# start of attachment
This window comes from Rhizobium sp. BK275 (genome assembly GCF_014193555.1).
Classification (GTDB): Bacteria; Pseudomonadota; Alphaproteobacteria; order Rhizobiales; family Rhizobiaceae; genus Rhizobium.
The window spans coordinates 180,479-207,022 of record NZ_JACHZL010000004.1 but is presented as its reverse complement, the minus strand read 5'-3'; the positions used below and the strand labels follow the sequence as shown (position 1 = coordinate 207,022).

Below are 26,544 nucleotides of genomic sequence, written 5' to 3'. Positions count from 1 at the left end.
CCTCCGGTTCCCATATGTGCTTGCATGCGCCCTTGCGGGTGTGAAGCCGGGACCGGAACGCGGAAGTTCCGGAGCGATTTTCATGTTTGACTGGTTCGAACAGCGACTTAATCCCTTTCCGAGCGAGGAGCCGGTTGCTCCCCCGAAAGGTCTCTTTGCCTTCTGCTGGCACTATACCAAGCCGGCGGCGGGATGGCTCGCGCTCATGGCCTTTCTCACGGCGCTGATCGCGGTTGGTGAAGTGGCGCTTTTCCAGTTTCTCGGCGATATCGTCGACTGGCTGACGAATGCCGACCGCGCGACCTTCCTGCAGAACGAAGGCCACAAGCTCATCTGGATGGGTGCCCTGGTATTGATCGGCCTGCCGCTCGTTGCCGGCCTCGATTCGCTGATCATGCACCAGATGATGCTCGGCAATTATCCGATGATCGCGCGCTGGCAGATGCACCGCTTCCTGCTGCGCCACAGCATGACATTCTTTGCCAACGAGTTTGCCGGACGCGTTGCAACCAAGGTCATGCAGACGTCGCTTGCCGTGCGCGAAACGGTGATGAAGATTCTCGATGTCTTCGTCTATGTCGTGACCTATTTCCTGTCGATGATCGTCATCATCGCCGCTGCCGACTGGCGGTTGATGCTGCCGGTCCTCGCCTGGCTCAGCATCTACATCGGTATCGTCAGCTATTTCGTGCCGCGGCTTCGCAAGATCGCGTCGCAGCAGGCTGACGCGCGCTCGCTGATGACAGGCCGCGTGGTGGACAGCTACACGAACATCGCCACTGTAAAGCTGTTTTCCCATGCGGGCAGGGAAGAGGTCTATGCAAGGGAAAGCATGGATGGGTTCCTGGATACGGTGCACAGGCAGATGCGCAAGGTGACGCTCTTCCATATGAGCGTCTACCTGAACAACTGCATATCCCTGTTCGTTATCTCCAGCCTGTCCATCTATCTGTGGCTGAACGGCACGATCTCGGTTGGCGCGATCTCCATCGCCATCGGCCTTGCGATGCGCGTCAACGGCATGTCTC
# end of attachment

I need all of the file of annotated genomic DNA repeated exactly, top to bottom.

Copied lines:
This window comes from Rhizobium sp. BK275 (genome assembly GCF_014193555.1).
Classification (GTDB): Bacteria; Pseudomonadota; Alphaproteobacteria; order Rhizobiales; family Rhizobiaceae; genus Rhizobium.
The window spans coordinates 180,479-207,022 of record NZ_JACHZL010000004.1 but is presented as its reverse complement, the minus strand read 5'-3'; the positions used below and the strand labels follow the sequence as shown (position 1 = coordinate 207,022).

Below are 26,544 nucleotides of genomic sequence, written 5' to 3'. Positions count from 1 at the left end.
CCTCCGGTTCCCATATGTGCTTGCATGCGCCCTTGCGGGTGTGAAGCCGGGACCGGAACGCGGAAGTTCCGGAGCGATTTTCATGTTTGACTGGTTCGAACAGCGACTTAATCCCTTTCCGAGCGAGGAGCCGGTTGCTCCCCCGAAAGGTCTCTTTGCCTTCTGCTGGCACTATACCAAGCCGGCGGCGGGATGGCTCGCGCTCATGGCCTTTCTCACGGCGCTGATCGCGGTTGGTGAAGTGGCGCTTTTCCAGTTTCTCGGCGATATCGTCGACTGGCTGACGAATGCCGACCGCGCGACCTTCCTGCAGAACGAAGGCCACAAGCTCATCTGGATGGGTGCCCTGGTATTGATCGGCCTGCCGCTCGTTGCCGGCCTCGATTCGCTGATCATGCACCAGATGATGCTCGGCAATTATCCGATGATCGCGCGCTGGCAGATGCACCGCTTCCTGCTGCGCCACAGCATGACATTCTTTGCCAACGAGTTTGCCGGACGCGTTGCAACCAAGGTCATGCAGACGTCGCTTGCCGTGCGCGAAACGGTGATGAAGATTCTCGATGTCTTCGTCTATGTCGTGACCTATTTCCTGTCGATGATCGTCATCATCGCCGCTGCCGACTGGCGGTTGATGCTGCCGGTCCTCGCCTGGCTCAGCATCTACATCGGTATCGTCAGCTATTTCGTGCCGCGGCTTCGCAAGATCGCGTCGCAGCAGGCTGACGCGCGCTCGCTGATGACAGGCCGCGTGGTGGACAGCTACACGAACATCGCCACTGTAAAGCTGTTTTCCCATGCGGGCAGGGAAGAGGTCTATGCAAGGGAAAGCATGGATGGGTTCCTGGATACGGTGCACAGGCAGATGCGCAAGGTGACGCTCTTCCATATGAGCGTCTACCTGAACAACTGCATATCCCTGTTCGTTATCTCCAGCCTGTCCATCTATCTGTGGCTGAACGGCACGATCTCGGTTGGCGCGATCTCCATCGCCATCGGCCTTGCGATGCGCGTCAACGGCATGTCTC